After forty minutes, we finally entered Neruda’s house, now transformed into a museum. I immediately went upstairs, to where the poet had his study, a big bay window overlooking the ocean. The desk itself is made from a tree log that he spotted floating in the sea one sunny afternoon, probably after a storm. Because he was so afraid of the ocean – yet completely fascinated - he had his friends go in and pick it up. Then he hired a carpenter to carve a desk out of it. As I slid my fingers on the uneven surface, filled with little holes that I imagined being house to the tinniest water creatures, I felt a chill and a voice. “You need to go back to writing, Laura. You absolutely need to do it!”
I will never forget this afternoon. Everything that went down was so surrealistic, but the message had been delivered to my heart: I needed to write another novel. As miserable and broke as I was. As crazy and irresponsible as it sounded, especially in a moment in which I was penniless and jobless, but still spending money to feed my and my daughter’s souls with trips and adventures.
When we returned from Chile, I was positive that the experience was one of the richest ones I had ever lived. It had been so intense, staying in that vineyard and looking at the naked skies every night. Connecting with my daughters outside of our household. Ruining my friend’s vacation and yet being there for her. Deciding that I would write another book and starting to conceive my new character. I was deeply connected to my soul, and that feeling is extremely rewarding.
The bad news was that I was right about Vida’s husband. Absolutely right. But it was even more serious than we had thought. I felt an excruciating pain when she called me to break the news.
“Laura, you were right,” she said.
The background was so loud that I could not properly hear her.
“Where are you?”
“I am in the middle of the traffic. I was crossing the street and then I cannot move. I don’t know which direction to go: if back, or forth,” she said as someone honked at her.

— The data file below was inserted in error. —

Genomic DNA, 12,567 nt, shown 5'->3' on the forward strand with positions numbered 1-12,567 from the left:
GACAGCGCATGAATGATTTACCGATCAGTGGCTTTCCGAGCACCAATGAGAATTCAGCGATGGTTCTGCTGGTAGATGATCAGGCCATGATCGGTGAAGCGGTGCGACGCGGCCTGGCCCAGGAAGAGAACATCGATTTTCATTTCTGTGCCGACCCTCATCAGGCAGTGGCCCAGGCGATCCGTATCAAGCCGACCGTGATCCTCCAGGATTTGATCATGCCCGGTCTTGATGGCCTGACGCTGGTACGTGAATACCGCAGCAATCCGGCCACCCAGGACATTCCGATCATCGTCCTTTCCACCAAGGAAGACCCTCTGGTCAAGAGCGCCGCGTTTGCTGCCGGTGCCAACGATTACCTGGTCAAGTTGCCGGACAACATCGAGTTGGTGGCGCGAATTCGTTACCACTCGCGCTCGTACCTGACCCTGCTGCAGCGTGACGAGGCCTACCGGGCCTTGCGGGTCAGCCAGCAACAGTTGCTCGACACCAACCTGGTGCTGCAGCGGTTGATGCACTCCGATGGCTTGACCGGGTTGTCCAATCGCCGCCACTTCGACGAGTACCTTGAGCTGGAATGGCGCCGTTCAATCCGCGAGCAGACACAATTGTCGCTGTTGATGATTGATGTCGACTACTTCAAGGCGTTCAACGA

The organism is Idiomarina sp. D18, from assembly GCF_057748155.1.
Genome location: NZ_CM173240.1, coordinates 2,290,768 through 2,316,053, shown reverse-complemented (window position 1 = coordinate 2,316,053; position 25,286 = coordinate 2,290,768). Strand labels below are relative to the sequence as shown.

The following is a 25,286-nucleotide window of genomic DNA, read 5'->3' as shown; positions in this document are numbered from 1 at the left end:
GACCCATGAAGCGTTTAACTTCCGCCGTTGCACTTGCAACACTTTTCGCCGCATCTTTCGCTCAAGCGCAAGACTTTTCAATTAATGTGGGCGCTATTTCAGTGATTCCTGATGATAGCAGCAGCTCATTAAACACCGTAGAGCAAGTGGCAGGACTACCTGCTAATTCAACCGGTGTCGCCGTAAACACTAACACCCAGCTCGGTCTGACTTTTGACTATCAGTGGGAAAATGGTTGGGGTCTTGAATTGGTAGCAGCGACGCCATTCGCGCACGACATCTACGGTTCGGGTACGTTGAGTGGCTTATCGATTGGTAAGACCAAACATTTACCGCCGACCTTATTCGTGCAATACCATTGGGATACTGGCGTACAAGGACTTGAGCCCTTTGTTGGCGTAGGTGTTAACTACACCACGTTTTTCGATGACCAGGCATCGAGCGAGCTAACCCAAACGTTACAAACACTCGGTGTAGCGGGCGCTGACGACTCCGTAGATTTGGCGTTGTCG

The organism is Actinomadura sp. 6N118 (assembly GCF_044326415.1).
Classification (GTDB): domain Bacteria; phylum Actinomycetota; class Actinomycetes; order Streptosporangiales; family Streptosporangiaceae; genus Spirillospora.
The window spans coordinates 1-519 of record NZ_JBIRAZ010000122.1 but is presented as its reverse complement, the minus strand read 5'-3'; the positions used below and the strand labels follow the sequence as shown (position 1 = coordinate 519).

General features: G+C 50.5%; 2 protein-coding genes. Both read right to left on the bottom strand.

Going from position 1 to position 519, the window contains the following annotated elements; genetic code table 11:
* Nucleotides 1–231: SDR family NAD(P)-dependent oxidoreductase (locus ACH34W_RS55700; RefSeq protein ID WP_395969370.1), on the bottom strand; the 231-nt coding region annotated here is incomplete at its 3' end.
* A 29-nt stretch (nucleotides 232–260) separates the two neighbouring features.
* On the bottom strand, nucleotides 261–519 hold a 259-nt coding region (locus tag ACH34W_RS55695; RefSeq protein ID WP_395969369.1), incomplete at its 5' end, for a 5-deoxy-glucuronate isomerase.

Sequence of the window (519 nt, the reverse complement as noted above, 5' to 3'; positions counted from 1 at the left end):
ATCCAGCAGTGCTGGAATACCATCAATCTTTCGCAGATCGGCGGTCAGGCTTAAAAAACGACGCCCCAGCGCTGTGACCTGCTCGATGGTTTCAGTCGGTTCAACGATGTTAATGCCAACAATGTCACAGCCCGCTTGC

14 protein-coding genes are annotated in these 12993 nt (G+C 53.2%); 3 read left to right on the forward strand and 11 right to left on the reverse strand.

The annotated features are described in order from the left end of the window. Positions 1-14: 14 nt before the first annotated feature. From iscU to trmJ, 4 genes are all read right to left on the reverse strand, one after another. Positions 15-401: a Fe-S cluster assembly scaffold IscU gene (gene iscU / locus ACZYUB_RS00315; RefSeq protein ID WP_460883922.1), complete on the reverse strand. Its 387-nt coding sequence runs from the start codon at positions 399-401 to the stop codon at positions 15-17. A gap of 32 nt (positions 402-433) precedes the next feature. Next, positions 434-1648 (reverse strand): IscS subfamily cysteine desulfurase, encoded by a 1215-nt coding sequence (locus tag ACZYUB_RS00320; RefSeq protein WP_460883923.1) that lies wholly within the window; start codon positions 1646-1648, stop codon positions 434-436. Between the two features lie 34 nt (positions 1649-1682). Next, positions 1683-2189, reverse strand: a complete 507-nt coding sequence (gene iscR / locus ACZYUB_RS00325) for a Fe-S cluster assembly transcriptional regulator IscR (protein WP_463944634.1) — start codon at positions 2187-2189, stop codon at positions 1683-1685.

“Get out of the street!” I yelled, grabbing my coat to go meet her.
“I don’t know which way it is safe to go, I don’t know where to cross to. Should I go back, or forth?” she continued, in the middle of what sounded like a panic attack.
My poor friend! I knew her confusion way too well. When you don’t know where to go, it doesn’t matter which road to take, right? When everything feels unsafe and home is nowhere to be found, because it just got torpedoed.
“His lover is pregnant,” she finally said. “He is leaving me and the kids to be with her,” she finished before hanging up.
WHAT? What kind of monster does this? That way? How? Why?
I got my jacket and took my car to go find her. She wasn’t far from my place, since we were neighbors, and by the moment I got there she had made it safely to the south sidewalk. But her soul was so shattered that, as I hugged her, I could feel the small bits of glass cutting through my heart.
That night I made a promise to myself: never, under no circumstances, trust a man again. Ever. Seriously, I had already decided, deep inside, to stop looking for a relationship. But from now on I would specifically run away from it. One-night stands would save my mortal soul! It was a conscious decision and I took it extremely seriously. If any romantic interest were to approach me, I would just push them away. All the way away!
Vida wasn’t as bitter as me. She was able to move on, find love, remarried. And that is exactly why she is still my role model: because the most important thing about sisterhood is to help and inspire each other.